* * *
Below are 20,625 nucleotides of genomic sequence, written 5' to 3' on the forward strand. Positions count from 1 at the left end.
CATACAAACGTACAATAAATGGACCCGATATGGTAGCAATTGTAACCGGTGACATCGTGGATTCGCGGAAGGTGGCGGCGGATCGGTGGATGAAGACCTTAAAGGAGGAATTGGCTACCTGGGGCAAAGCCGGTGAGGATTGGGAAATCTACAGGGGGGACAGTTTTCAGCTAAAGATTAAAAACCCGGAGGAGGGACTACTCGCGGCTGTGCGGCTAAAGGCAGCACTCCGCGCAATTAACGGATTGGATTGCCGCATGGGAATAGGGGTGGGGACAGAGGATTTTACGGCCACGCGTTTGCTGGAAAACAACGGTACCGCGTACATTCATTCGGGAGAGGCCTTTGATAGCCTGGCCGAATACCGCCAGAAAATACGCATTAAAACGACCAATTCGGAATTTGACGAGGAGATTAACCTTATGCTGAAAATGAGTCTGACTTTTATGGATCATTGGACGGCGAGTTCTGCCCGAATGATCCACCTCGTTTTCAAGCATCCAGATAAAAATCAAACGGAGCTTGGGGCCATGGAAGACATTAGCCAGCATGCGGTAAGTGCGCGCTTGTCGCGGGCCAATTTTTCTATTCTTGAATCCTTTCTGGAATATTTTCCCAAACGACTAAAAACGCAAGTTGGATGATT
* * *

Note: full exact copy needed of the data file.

Below are 20,625 nucleotides of genomic sequence, written 5' to 3' on the forward strand. Positions count from 1 at the left end.
CATACAAACGTACAATAAATGGACCCGATATGGTAGCAATTGTAACCGGTGACATCGTGGATTCGCGGAAGGTGGCGGCGGATCGGTGGATGAAGACCTTAAAGGAGGAATTGGCTACCTGGGGCAAAGCCGGTGAGGATTGGGAAATCTACAGGGGGGACAGTTTTCAGCTAAAGATTAAAAACCCGGAGGAGGGACTACTCGCGGCTGTGCGGCTAAAGGCAGCACTCCGCGCAATTAACGGATTGGATTGCCGCATGGGAATAGGGGTGGGGACAGAGGATTTTACGGCCACGCGTTTGCTGGAAAACAACGGTACCGCGTACATTCATTCGGGAGAGGCCTTTGATAGCCTGGCCGAATACCGCCAGAAAATACGCATTAAAACGACCAATTCGGAATTTGACGAGGAGATTAACCTTATGCTGAAAATGAGTCTGACTTTTATGGATCATTGGACGGCGAGTTCTGCCCGAATGATCCACCTCGTTTTCAAGCATCCAGATAAAAATCAAACGGAGCTTGGGGCCATGGAAGACATTAGCCAGCATGCGGTAAGTGCGCGCTTGTCGCGGGCCAATTTTTCTATTCTTGAATCCTTTCTGGAATATTTTCCCAAACGACTAAAAACGCAAGTTGGATGATT